On a recent Saturday afternoon in Paris, thousands of protesters gathered at the Place de Clichy in the north west of the city in one of 140 so-called “Liberty Marches” across France that day in a statement against a perceived lurch to the right by mainstream politicians, especially President Emmanuel Macron.
“Through his policies, Macron is boosting the far-right”, read a placard held by a 64-year-old retired teacher who gave his name as Jean-Baptiste Voltuan.
“It’s as if the president were competing with far-right leader Marine Le Pen for being the most right-wing candidate,” he said. “That’s because he’s betting on facing Le Pen in the run-off vote, like during the last presidential elections in 2017. We need to build a united front among left-wing parties to prevent that from happening.”
A controversial new security law has given police more powers to monitor demonstrators and limit the right to share images of police officers.
Polls are de facto predicting another Macron–Le Pen duel. Le Pen’s Rassemblement National (RN) party fell short of expectations at the first round of regional elections on 20 June. Yet Macron, who in 2017 ran on a centrist platform, seems to have been moving further to the right for at least a year.
Macron has been pushing the theme of crime, traditionally promoted by the far-right. He recently said that a sentiment of insecurity was reigning in France and that he was “fighting for the right to a peaceful life”. He has also promised a war on drug trafficking and organised a national debate on drug use.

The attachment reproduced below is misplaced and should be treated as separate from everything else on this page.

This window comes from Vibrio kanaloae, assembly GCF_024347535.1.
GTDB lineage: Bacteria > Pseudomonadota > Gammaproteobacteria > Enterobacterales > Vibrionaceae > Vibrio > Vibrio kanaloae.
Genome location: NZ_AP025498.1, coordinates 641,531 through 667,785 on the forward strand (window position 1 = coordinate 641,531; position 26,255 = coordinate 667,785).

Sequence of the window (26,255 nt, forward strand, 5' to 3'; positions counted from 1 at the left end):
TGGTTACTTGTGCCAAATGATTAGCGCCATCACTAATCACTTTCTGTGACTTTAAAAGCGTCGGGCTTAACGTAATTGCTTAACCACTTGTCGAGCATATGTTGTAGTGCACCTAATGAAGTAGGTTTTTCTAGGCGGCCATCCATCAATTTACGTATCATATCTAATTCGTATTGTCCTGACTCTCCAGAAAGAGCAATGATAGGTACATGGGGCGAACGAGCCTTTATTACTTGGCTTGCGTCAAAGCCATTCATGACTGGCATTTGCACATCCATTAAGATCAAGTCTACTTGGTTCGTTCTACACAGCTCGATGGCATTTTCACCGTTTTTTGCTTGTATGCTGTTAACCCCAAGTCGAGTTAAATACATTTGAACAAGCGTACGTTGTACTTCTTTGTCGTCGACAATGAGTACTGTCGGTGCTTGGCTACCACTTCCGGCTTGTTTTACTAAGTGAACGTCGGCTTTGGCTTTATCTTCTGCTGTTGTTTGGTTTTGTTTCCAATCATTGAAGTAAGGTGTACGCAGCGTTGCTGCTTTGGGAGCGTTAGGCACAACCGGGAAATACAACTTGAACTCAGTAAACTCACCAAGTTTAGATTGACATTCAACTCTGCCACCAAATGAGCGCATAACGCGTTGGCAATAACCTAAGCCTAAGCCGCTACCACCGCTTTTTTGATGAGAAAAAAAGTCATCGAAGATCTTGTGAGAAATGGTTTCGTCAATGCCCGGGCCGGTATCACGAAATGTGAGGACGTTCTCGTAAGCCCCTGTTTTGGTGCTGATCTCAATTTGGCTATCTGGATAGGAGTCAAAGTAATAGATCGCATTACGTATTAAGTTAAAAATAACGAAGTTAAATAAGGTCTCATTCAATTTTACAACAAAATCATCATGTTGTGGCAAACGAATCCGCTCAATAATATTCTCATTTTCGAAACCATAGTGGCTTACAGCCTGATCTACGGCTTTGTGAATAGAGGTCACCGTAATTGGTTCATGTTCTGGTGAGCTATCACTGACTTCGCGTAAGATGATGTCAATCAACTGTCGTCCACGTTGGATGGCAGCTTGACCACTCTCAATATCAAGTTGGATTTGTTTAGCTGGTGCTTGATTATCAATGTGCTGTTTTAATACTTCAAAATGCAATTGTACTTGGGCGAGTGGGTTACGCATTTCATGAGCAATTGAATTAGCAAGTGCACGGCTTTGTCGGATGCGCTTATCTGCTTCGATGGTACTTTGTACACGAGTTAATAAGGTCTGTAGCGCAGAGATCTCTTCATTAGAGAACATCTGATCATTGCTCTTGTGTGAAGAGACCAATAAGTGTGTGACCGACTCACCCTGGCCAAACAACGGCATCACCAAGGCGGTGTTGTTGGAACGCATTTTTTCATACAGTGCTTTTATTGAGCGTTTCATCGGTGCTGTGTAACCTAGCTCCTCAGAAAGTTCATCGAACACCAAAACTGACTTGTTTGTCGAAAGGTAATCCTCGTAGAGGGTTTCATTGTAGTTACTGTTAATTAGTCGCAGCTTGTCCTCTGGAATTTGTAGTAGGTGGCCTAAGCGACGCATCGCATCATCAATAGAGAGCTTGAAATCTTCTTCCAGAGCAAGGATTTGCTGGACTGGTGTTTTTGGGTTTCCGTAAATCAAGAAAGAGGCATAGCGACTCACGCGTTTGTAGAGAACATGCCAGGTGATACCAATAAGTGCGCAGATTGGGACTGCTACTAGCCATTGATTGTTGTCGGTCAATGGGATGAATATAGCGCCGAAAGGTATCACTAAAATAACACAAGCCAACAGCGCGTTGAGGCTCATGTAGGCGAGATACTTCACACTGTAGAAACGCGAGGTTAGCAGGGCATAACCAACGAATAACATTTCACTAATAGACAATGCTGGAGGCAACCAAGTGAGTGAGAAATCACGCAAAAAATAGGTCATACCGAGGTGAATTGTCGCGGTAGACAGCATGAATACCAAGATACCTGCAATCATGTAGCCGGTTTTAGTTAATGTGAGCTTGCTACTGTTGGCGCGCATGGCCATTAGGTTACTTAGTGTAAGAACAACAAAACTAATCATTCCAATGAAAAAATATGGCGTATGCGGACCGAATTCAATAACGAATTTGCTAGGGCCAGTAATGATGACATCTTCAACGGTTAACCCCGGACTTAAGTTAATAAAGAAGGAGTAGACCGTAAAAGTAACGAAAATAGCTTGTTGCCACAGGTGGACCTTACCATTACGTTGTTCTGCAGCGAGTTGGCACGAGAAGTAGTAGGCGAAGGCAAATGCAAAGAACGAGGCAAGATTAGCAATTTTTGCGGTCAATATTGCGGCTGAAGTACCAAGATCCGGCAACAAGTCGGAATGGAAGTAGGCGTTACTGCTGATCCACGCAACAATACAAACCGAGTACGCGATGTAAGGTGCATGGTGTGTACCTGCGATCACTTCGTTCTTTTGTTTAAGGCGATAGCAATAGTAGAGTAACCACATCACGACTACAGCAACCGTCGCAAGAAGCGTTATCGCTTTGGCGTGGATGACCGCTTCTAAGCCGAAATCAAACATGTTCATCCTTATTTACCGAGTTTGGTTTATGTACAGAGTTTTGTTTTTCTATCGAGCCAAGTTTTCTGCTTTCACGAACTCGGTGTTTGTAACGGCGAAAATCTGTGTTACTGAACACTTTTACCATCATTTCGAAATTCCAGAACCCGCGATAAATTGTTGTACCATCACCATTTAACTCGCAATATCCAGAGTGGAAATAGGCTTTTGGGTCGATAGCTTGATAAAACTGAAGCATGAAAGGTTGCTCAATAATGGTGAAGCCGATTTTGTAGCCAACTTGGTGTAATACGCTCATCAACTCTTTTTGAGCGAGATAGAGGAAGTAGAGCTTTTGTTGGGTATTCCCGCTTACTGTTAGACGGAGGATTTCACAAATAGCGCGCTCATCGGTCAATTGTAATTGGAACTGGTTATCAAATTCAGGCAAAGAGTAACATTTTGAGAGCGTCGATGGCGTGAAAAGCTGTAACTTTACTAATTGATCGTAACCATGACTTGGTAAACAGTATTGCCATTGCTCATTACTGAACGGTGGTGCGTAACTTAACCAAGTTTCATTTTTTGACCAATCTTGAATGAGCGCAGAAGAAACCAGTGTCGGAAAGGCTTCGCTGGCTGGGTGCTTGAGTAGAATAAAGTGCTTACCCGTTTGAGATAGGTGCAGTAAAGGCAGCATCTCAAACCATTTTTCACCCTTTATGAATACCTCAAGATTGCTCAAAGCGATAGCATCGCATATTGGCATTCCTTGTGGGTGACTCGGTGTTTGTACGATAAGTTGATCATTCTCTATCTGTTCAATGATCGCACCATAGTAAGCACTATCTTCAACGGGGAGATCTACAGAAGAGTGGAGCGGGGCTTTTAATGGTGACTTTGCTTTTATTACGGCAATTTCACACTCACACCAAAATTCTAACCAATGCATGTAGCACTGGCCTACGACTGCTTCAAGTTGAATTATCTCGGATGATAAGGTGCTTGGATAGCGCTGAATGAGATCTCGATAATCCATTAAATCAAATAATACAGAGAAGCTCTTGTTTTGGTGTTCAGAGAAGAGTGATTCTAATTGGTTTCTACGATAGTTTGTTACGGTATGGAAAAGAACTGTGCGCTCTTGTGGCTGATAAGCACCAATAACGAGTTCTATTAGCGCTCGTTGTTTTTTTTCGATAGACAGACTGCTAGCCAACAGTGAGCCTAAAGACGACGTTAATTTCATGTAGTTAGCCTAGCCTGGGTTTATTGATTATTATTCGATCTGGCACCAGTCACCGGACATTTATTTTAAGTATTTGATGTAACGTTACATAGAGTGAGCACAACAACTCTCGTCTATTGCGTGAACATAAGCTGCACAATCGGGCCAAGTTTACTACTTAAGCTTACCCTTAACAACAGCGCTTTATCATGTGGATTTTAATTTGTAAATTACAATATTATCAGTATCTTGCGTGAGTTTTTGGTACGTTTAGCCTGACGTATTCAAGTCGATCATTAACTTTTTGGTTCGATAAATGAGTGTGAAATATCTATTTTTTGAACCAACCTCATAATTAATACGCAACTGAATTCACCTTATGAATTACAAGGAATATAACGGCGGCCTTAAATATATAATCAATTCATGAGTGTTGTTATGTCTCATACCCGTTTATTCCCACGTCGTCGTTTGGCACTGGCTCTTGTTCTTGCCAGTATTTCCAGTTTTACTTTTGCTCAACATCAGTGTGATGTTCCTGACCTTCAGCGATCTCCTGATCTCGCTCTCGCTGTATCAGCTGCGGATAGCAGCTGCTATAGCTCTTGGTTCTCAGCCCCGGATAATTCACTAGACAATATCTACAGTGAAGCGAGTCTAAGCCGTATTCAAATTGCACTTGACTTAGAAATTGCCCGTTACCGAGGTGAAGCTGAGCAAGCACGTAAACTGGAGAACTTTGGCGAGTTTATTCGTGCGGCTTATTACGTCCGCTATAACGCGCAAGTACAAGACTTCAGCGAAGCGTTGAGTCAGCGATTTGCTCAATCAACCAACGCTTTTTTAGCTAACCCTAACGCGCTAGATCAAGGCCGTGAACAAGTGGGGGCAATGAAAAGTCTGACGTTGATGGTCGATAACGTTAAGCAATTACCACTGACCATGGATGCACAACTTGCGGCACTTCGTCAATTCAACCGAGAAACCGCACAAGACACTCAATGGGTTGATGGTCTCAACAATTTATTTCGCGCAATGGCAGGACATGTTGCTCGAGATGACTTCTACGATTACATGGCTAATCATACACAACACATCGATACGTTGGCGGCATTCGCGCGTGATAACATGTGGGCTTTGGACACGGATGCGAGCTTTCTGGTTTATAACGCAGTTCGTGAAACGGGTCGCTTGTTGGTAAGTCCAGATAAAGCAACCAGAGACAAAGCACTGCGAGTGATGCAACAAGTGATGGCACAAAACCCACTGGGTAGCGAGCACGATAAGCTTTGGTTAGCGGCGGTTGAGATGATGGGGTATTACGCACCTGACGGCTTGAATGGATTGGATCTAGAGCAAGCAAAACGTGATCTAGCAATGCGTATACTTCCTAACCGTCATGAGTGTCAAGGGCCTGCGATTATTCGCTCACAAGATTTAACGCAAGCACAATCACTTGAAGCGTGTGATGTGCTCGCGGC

In parallel, a controversial new security law has given police more powers to monitor demonstrators and limit the right to share images of police officers. The bill was passed despite widespread protests, but later partly rejected by the Constitutional Council, France’s highest court of appeal.
And Interior Minister Gérald Darmanin last month joined a demonstration by police officers in front of parliament who were demanding a crackdown on criminals after two members of the force were killed by assailants earlier in the year. Darmanin’s actions, a first for a sitting French minister, were criticised by many for undermining the separation of powers.